5.  As for your #4, sorry, don't trust them at all (I agree with your point but it won't do anything at all).  If they truly cared about weeding out the unscrupulous franchisors they would have already done so.

Joe Caruso's picture

Intentional and Inadvertent Earnings Claims

You bring up an interesting point on earnings claims by franchisors and their third party sales agents. It does happen intentionally and inadvertently by franchisor staff and third party sales agents. It is not only wrong, it is unnecessary.  

1. The first franchisor remedy is to develop an Item 19 Franchise Performance Representation (FPR, formerly known as an Earnings Claim) with a reasonable basis. 

2. Franchisors with or without an FPR should have a written zero-tolerance policy and training for franchisor staff prohibiting illegal claims, extraneous verbal or written claims and proxy claims. This zero-tolerance policy should be embraced in contractual relationships with third party sales agents/organizations.

3. Franchisor attorneys should make a greater effort to instruct their clients on pre-sale disclosure process and procedure with intensive focus on Intentional and Inadvertent Earnings Claims (and some attorneys already do).

4. The IFA should take a lead role in franchisor and prospective franchisee pre-sale sale compliance education and promote Item 19 FPR adoption by franchisors. 

One constant will be that franchise buyers will continue to demand earnings claims and unscrupulous franchisors and rogue third party sales agents will recklessly intentionally continue to provide them.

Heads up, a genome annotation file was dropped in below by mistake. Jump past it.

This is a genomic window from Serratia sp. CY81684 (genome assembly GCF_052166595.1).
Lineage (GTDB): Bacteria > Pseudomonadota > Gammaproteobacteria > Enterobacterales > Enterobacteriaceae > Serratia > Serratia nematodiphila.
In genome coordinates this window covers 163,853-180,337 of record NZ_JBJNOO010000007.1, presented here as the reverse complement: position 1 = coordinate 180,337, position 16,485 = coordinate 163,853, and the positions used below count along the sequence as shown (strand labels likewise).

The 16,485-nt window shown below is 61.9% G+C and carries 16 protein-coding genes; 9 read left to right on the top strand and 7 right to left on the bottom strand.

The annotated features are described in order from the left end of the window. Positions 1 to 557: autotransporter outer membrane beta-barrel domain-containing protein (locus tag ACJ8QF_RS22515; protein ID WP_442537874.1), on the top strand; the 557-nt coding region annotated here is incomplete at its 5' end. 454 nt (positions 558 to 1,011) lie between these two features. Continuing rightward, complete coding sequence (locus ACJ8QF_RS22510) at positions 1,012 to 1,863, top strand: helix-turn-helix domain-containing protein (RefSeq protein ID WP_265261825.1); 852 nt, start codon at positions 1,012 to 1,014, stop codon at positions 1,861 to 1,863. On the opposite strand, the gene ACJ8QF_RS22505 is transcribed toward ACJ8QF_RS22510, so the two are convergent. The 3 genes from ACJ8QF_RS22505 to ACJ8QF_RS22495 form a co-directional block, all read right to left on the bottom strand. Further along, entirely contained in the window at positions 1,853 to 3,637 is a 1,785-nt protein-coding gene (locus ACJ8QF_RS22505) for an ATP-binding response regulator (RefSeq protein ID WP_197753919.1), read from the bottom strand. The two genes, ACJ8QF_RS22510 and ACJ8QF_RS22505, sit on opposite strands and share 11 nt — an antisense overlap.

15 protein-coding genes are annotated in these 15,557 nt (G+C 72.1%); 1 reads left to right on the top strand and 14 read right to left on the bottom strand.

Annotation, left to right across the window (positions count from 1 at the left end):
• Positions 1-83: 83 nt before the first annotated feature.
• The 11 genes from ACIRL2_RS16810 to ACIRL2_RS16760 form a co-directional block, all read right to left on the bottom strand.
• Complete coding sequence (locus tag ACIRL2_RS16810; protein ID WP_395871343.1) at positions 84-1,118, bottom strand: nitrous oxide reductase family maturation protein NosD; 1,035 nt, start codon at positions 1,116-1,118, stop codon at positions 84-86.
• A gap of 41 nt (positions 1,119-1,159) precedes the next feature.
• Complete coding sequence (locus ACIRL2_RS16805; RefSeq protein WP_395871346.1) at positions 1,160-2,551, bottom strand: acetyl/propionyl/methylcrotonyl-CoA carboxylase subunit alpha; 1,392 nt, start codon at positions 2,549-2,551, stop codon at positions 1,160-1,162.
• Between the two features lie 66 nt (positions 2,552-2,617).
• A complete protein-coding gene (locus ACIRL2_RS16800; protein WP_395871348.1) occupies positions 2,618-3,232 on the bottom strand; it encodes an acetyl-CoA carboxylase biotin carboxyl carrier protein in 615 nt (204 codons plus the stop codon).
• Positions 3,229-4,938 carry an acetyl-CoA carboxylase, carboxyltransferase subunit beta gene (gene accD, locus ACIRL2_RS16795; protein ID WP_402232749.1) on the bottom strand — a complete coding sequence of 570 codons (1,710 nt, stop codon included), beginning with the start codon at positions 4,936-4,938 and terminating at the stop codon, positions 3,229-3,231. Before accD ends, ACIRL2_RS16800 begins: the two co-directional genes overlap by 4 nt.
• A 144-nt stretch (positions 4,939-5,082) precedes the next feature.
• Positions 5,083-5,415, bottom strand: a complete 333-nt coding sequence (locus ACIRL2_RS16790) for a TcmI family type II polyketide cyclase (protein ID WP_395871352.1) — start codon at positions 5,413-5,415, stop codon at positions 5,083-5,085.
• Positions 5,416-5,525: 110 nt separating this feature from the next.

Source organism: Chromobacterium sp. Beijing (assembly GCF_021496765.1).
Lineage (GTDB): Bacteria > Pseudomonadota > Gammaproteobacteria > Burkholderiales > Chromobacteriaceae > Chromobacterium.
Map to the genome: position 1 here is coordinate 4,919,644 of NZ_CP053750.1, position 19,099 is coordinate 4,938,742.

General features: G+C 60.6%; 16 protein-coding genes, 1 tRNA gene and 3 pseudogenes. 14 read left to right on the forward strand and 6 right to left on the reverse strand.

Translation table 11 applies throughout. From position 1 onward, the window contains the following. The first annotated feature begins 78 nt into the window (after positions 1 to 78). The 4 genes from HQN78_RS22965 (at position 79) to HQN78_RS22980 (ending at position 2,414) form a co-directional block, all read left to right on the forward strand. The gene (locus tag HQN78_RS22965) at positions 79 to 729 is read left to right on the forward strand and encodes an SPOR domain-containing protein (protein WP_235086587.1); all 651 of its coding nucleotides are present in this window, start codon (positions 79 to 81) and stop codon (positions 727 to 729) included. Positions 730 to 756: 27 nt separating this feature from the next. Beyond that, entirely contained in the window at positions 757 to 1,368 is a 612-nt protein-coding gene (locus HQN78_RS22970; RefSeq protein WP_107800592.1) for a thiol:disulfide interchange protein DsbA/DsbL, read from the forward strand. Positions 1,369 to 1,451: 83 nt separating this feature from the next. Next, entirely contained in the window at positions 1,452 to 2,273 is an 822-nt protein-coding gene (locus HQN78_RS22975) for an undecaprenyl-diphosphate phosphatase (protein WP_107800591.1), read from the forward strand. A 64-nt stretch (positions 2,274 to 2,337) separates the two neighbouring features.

And untrained franchisor staff (sales, development, operations, finance and executive suite) will continue to inadvertently, through seemingly benign and helpful interaction with franchise buyers make earnings claim transgressions.

Old Sword's picture

Re: A Changing Mindset or The Same Minefield?

The prevailing wisdom within the attorney/franchise consultant punditry of BMM, as well as, within U.S. Government research studies, is that there are a far greater number of franchise systems that don't work versus those that do.  Given the current state of the economy, the 40% drop in investment portfolios and a real estate market that turned many "upside down", there are significantly fewer financially qualified franchisee candidates.  With an over abundance of franchise systems chasing a much smaller pool of investable dollars, more focus should be placed on the potential for franchisors and their salespeople (independent or otherwise) to "embellish" the already infamous "cocktail napkin conversation" to feed their own families at the expense of the buyer.


As stated here by many franchise professionals, having unbiased, world class representation PRIOR to purchasing a franchise is of utmost importance.  I have found few people outside of industry experts that truly understand how franchisors report (skew) financial information, success rates and overall store performance.  Forget about "social networking" and internet searches.  Most franchisees are either too afraid or too concerned with just breaking even to post information of much consequence.  As for "franchise attorneys", knowing what I now know, I would have chosen one of the individuals on this site.  Many who hold themselves out as "franchise attorneys" do not have the experience necessary to assist with proper due diligence. While some here may be more pompous than others, they ALL have the same goal in mind for their clients.  Most important, they don't care what franchise you purchase, they have no horse in the race, what matters is the financial viability of the system itself and their clients' well being.